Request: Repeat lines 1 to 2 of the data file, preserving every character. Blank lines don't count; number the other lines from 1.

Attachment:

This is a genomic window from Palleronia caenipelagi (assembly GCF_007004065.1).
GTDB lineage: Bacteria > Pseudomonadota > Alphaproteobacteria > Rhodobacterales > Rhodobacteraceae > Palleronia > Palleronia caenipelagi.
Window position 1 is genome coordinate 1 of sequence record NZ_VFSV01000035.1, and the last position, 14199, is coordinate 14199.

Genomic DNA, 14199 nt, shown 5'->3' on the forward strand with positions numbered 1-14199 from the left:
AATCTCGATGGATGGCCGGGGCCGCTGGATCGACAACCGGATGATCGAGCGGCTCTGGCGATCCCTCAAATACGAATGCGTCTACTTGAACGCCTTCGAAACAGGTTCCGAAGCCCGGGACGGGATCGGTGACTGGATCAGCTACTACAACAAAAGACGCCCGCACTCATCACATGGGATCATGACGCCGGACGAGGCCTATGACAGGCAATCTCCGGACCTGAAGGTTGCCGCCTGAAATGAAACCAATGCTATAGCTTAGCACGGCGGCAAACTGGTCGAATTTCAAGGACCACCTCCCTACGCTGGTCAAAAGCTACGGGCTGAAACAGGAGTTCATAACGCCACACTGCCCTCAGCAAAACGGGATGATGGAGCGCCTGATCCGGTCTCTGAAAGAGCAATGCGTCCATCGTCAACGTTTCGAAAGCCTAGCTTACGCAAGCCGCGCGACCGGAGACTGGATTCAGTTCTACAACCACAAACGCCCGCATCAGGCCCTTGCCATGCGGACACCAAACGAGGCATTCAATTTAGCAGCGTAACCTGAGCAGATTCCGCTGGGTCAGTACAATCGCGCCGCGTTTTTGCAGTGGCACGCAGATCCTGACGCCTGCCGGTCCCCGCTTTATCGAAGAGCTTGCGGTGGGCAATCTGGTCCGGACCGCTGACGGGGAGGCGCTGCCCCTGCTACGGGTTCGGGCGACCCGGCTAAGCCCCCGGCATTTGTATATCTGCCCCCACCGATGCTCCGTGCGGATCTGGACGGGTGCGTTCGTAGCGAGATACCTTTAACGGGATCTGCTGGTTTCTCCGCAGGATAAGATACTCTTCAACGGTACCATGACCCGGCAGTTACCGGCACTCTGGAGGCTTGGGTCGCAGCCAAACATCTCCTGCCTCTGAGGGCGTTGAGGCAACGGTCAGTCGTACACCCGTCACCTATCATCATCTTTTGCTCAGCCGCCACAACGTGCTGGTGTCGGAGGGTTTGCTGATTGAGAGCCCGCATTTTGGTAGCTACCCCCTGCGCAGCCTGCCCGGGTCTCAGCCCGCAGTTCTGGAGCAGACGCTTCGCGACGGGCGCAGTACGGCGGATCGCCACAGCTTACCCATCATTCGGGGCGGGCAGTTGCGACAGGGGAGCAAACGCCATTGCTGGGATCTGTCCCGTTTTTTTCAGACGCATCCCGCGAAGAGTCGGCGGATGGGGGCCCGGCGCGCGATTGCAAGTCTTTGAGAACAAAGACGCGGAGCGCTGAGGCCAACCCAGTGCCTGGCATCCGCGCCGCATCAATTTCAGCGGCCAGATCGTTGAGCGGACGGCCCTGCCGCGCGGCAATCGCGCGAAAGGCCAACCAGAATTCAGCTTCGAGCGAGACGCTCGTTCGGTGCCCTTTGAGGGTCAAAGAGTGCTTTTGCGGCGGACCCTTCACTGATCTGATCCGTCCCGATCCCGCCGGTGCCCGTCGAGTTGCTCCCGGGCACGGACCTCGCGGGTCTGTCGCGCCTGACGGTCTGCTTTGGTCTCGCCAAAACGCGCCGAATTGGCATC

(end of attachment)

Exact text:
This is a genomic window from Palleronia caenipelagi (assembly GCF_007004065.1).
GTDB lineage: Bacteria > Pseudomonadota > Alphaproteobacteria > Rhodobacterales > Rhodobacteraceae > Palleronia > Palleronia caenipelagi.